George Condo, the fiftysomething artist behind Kanye West’s infamously controversial album covers, has a pretty popular solo retrospective show at the New Museum in Soho called “The Mental States.”
But the critics are not all on the same page about his work, which deals a lot with wildly distorted caricature-portraits. The Village Voice calls his paintings “conceptually light as air” and “like Big Macs, Bon Jovi records, and episodes of The Real Housewives, George Condo’s popularity has long resided in that Animal House portion of the head turned more by the devil than the angel on the shoulder.” Harsh yes. On point? Now that’s much more subjective.
But the New York Times calls the show “sensational” and describes the opening salon where visitors are greeted by a near-floor-to-ceiling wall of his paintings as “a tour de force of stylistic multitasking and figurative variety.” The New York Observer doesn’t offer a critique of the show per se but writes about Condo’s getting his moment now (again) after being lauded as a genius in the same class as his 80s contemporary Jean-Michel Basquiat. The explanation: “He gives us something different, something strange. He’s created his own language, an unforgettable one….He’s on a roll, making his best works ever.”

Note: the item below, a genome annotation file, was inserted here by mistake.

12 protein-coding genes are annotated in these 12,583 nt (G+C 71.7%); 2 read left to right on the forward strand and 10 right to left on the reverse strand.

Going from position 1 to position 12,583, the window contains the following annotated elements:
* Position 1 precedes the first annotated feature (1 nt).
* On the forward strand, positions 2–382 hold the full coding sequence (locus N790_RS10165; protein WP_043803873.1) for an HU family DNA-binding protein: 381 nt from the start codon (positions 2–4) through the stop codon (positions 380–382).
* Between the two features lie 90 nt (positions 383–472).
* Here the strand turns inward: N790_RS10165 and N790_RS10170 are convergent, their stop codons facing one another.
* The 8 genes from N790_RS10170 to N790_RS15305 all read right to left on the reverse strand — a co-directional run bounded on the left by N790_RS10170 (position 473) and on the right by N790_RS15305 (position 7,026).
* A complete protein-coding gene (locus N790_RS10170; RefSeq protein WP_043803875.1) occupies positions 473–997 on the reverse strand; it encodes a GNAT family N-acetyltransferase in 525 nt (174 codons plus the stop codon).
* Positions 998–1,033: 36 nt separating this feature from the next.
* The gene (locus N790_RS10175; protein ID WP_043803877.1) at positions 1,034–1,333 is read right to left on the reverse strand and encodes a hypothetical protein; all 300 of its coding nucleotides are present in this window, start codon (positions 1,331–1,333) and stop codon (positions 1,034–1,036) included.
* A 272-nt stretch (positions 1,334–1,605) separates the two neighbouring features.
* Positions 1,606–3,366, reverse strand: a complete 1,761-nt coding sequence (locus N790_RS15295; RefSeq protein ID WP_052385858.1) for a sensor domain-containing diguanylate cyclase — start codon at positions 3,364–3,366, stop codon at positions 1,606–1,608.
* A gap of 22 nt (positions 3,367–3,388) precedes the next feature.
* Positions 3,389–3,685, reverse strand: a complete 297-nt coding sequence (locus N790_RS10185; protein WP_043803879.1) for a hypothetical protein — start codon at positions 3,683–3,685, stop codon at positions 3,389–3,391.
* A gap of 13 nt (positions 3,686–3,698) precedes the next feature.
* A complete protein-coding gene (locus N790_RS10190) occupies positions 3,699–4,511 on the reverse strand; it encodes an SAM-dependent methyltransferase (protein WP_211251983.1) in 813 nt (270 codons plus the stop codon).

Perhaps the most comprehensive account of Condo’s career was in the New Yorker a few weeks ago, where over 10 pages Calvin Tompkins touches on all the important aspects of Condo’s reemergent celebrity. You need a digital subscription to read the profile but it’s definitely worth the time and effort to track it down.
In the meantime, check out the show for yourself and see what touches you. Is it the grotesque portraits, the abstract canvases, the sculptures or all of the above? Or none of the above? You make the call. Check out the slideshow here to get a sense of what’s in store.